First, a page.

A quick trawl through The Lawyer, Legal Week and online newspapers threw up some quite interesting information.
The Lawyer kicks off with “The collapse of Lehman, the acquisition of Merrill Lynch and the effective privatisation of AIG has left dozens of lawyers facing life without their once lucrative client relationships.”
This does not trouble some lawyers. In the same article from The Lawyer – “Back in Manhattan, Latham & Watkins had close ties with both Lehman and AIG. Is the firm troubled? Despite the double blow, at least one Latham partner seemed relaxed.“AIG and Lehman were both significant clients for us but individually we are not concerned about what has happened,” he said.“We had revenues of over $2bn last year and if Lehman represented $20m of that I would be very surprised.”
A quick snapshot from the news section of The Lawyer at lunch today reveals that top law firms and some barrister’s chambers are picking up fallout work from Lehman, AIG, Lloyds-HBOS et al.
Legal Week introduces a fairly obvious warning note: “City firms including Ashurst, Allen & Overy (A&O), Linklaters, Freshfields Bruckhaus Deringer and Lovells all sit on Lehman’s UK legal panel, with the bank estimated to spend some £40m in legal fees globally each year.”
PWC confirmed that the Lehman lawyers in London will be paid no later than 30th September – but will the market be able to absorb high rolling lawyers once the current work is complete? What of the legal teams and advisers, for example, in the Lloyds-HBOS takoever? Newspapers are suggesting that 40,000 jobs could go with the merger of Lloyds and HBOS – inevitably there will be a knock on effect in terms of lawyers and legal recruitment.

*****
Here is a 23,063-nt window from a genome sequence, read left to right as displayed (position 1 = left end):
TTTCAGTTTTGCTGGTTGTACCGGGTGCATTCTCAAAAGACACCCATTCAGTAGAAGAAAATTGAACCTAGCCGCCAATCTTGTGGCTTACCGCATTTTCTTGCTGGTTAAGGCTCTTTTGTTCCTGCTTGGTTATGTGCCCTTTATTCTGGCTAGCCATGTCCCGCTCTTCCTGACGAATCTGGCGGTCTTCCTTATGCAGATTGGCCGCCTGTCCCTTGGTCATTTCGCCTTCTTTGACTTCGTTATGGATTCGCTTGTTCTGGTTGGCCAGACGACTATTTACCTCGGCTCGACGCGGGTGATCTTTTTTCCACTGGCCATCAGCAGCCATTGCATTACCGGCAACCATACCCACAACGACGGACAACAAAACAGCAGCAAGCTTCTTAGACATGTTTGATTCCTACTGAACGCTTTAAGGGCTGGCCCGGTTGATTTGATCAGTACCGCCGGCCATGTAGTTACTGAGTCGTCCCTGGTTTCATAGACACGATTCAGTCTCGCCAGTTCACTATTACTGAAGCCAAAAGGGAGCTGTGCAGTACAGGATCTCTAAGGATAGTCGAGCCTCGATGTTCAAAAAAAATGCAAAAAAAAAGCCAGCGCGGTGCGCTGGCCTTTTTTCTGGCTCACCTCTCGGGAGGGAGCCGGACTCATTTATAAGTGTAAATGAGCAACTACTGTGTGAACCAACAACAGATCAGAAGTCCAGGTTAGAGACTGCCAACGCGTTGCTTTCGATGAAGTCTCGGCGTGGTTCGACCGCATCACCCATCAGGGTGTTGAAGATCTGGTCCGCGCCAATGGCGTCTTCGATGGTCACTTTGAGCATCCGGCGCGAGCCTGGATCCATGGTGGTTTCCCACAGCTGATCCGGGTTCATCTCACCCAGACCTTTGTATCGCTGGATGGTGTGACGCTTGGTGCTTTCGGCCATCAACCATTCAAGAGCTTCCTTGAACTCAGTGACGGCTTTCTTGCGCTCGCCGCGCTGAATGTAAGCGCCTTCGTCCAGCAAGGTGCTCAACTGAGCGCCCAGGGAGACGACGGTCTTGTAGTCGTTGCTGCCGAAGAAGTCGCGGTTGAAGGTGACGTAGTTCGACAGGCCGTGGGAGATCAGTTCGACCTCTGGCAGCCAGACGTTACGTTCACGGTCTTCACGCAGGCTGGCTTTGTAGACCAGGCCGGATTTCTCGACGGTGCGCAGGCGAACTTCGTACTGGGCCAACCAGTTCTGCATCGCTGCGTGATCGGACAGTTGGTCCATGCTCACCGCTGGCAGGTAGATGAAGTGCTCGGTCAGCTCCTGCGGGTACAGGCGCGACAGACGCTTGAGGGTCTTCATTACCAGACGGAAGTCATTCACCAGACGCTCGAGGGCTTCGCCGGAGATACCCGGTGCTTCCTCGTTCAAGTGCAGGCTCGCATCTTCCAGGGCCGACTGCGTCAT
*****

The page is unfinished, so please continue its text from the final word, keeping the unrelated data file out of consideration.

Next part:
Further down the scale and in other sectors of legal work, what is the picture looking like there? The obvious downturn lies in property, commercial and residential. John Bolch over at Family Lore reports that divorce work is down, partly because there are fewer marriages but also, inevitably because people will be counting the practical costs of divorce in the current climate. Recession if it happens – and experts predict that Britain will go into recesiion – will bring an inevitable downturn in legal work across a range of sectors – although specialists in insolvency may well be the benefactors in the coming years.
The impact on legal education?
It won’t be long, I suspect, before law firms start deferring training contract starts and, it must follow, given the present economic climate, that recruitment will be even tighter both for young solicitors and for pupil barristers. The Law Schools will also have to do a fairly careful SWOT analysis of their expansion and recruitment strategies over the next few years. There was a time when investment in a new building could offset the costs of establishing a new course, should all go wrong – but with property values declining that option is no longer available to cover, running costs and recent expansion risk.
It will be interesting to see how the big law schools – The College of Law, BPP, Nottingham-Kaplan – cope with the changing financial landscape. Traditional universities offering LPC and BVC courses as part of a full service education provision without the same profit imperative may find their numbers dwindling as the big ‘corporate’ law schools eye up their students to feed the gaping jaw of expansion and, in the case of BPP and Kaplan, shareholder needs. If the schools start to cut back on costs, quality will suffer. Will we see a shakedown in LPC and BVC provision over the next two to three years?
It is too early to give a balanced analysis – there must be more to come, but the shape is beginning to form and it is not particularly benevolent or encouraging from the sidelines as analysts view it in the wake of “Black Monday”.